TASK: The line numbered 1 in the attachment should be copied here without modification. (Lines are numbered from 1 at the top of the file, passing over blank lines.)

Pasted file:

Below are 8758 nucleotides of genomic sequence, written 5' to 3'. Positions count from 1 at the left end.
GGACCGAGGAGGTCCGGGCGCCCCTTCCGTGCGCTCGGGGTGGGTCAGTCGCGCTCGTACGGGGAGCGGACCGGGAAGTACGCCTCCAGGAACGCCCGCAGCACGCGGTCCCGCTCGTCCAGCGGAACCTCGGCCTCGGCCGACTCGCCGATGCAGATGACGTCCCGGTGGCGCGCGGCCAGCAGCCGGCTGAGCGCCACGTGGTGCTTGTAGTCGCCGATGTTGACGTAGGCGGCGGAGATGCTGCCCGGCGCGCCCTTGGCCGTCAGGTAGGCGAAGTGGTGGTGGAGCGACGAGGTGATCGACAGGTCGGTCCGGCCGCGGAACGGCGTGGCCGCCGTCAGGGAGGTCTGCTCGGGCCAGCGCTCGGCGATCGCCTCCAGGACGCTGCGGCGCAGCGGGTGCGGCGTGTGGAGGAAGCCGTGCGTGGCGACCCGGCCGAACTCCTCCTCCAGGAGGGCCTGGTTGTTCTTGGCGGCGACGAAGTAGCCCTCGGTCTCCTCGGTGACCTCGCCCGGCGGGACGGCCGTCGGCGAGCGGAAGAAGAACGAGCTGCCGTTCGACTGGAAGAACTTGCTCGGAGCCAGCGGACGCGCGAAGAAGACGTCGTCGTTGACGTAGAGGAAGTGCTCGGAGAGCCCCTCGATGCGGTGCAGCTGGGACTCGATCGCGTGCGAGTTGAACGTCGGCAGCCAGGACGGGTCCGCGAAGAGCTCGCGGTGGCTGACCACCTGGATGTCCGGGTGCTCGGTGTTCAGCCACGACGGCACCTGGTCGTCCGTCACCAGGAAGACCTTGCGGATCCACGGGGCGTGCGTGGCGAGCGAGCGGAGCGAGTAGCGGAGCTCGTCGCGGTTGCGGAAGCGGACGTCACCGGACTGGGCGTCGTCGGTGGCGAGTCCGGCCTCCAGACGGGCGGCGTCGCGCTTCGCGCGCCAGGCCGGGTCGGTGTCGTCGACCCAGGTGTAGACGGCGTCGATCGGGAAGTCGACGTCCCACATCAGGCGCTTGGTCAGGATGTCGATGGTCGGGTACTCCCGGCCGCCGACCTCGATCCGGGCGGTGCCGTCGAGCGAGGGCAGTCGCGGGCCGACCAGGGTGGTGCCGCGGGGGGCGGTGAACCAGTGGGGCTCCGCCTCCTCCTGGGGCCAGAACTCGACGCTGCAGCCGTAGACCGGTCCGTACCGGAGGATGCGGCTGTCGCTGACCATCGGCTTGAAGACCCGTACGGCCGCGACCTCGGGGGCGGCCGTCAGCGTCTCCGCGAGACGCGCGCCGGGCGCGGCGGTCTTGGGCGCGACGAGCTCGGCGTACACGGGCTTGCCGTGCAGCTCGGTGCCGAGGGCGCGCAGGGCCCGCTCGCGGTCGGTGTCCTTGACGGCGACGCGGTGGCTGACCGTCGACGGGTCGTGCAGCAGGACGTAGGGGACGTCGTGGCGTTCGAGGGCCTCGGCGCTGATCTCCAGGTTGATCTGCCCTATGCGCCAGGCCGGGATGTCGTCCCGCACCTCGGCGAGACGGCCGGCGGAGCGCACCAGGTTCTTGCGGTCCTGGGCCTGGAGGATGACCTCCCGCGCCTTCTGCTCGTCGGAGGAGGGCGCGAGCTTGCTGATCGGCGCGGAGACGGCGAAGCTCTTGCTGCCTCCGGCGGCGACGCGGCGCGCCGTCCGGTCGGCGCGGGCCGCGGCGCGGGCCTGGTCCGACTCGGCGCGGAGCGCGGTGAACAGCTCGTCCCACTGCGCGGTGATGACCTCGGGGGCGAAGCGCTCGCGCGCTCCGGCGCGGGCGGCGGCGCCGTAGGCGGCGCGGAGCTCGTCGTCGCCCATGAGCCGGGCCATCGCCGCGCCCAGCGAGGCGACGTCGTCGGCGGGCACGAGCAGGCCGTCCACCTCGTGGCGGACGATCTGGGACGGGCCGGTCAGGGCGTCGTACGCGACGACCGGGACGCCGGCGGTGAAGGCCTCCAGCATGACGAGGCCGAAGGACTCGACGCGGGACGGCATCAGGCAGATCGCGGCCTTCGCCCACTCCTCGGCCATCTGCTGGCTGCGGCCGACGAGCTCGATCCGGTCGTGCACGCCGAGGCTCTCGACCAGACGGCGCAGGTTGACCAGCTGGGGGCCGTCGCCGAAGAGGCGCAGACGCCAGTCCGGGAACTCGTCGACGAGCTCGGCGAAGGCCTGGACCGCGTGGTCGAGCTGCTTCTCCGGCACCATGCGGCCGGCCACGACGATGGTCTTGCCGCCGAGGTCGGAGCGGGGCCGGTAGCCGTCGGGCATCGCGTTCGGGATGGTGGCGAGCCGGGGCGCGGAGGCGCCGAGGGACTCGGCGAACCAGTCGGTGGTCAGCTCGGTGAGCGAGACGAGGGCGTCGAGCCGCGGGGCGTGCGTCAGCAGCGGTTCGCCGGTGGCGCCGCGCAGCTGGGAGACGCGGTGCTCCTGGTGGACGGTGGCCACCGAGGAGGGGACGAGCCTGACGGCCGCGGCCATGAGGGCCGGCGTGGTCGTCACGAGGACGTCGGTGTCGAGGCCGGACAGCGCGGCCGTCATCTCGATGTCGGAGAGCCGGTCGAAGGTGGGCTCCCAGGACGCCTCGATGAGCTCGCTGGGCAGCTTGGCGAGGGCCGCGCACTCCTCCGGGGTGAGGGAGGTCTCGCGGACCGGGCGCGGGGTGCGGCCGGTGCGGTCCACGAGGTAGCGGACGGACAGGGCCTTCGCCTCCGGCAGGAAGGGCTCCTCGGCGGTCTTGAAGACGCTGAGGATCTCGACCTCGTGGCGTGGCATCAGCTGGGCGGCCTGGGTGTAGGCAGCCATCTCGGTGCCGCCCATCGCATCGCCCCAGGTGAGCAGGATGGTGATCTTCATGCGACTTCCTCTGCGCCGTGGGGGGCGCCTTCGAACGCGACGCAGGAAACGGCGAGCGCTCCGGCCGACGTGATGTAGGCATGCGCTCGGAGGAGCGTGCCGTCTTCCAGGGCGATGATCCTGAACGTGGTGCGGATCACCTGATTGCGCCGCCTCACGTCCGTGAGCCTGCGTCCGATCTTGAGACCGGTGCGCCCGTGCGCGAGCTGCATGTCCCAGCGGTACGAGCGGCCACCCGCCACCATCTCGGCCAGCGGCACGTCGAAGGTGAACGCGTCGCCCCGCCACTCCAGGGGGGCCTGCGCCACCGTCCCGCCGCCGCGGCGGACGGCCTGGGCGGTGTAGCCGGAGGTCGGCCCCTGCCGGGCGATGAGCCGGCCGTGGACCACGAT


Below are 8758 nucleotides of genomic sequence, written 5' to 3'. Positions count from 1 at the left end.